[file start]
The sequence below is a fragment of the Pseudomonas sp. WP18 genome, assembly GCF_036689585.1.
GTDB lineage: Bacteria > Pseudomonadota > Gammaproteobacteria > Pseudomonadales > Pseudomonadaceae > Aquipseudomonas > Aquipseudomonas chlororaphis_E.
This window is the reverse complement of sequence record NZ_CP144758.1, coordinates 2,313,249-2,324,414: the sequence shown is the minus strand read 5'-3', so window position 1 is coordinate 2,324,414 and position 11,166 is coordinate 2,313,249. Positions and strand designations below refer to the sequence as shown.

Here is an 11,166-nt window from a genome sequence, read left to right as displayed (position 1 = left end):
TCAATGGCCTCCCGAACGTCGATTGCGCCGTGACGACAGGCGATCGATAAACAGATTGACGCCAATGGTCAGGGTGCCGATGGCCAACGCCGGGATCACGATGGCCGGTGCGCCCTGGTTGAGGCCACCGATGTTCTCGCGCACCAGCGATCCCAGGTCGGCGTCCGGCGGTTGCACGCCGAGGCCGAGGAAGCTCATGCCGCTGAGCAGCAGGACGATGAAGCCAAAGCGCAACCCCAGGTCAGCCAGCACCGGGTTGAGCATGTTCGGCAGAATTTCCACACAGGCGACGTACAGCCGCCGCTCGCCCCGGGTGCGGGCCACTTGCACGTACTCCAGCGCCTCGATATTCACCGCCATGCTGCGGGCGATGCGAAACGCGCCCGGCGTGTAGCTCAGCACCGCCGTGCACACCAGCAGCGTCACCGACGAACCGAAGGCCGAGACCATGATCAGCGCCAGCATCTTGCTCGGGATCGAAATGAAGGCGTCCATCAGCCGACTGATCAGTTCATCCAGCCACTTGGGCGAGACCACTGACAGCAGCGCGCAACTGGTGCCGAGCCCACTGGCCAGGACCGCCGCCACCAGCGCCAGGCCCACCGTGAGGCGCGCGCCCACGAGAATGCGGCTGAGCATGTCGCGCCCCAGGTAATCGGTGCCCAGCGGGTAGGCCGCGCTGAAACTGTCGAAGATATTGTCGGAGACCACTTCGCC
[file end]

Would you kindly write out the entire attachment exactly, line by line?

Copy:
The sequence below is a fragment of the Pseudomonas sp. WP18 genome, assembly GCF_036689585.1.
GTDB lineage: Bacteria > Pseudomonadota > Gammaproteobacteria > Pseudomonadales > Pseudomonadaceae > Aquipseudomonas > Aquipseudomonas chlororaphis_E.
This window is the reverse complement of sequence record NZ_CP144758.1, coordinates 2,313,249-2,324,414: the sequence shown is the minus strand read 5'-3', so window position 1 is coordinate 2,324,414 and position 11,166 is coordinate 2,313,249. Positions and strand designations below refer to the sequence as shown.

Here is an 11,166-nt window from a genome sequence, read left to right as displayed (position 1 = left end):
TCAATGGCCTCCCGAACGTCGATTGCGCCGTGACGACAGGCGATCGATAAACAGATTGACGCCAATGGTCAGGGTGCCGATGGCCAACGCCGGGATCACGATGGCCGGTGCGCCCTGGTTGAGGCCACCGATGTTCTCGCGCACCAGCGATCCCAGGTCGGCGTCCGGCGGTTGCACGCCGAGGCCGAGGAAGCTCATGCCGCTGAGCAGCAGGACGATGAAGCCAAAGCGCAACCCCAGGTCAGCCAGCACCGGGTTGAGCATGTTCGGCAGAATTTCCACACAGGCGACGTACAGCCGCCGCTCGCCCCGGGTGCGGGCCACTTGCACGTACTCCAGCGCCTCGATATTCACCGCCATGCTGCGGGCGATGCGAAACGCGCCCGGCGTGTAGCTCAGCACCGCCGTGCACACCAGCAGCGTCACCGACGAACCGAAGGCCGAGACCATGATCAGCGCCAGCATCTTGCTCGGGATCGAAATGAAGGCGTCCATCAGCCGACTGATCAGTTCATCCAGCCACTTGGGCGAGACCACTGACAGCAGCGCGCAACTGGTGCCGAGCCCACTGGCCAGGACCGCCGCCACCAGCGCCAGGCCCACCGTGAGGCGCGCGCCCACGAGAATGCGGCTGAGCATGTCGCGCCCCAGGTAATCGGTGCCCAGCGGGTAGGCCGCGCTGAAACTGTCGAAGATATTGTCGGAGACCACTTCGCC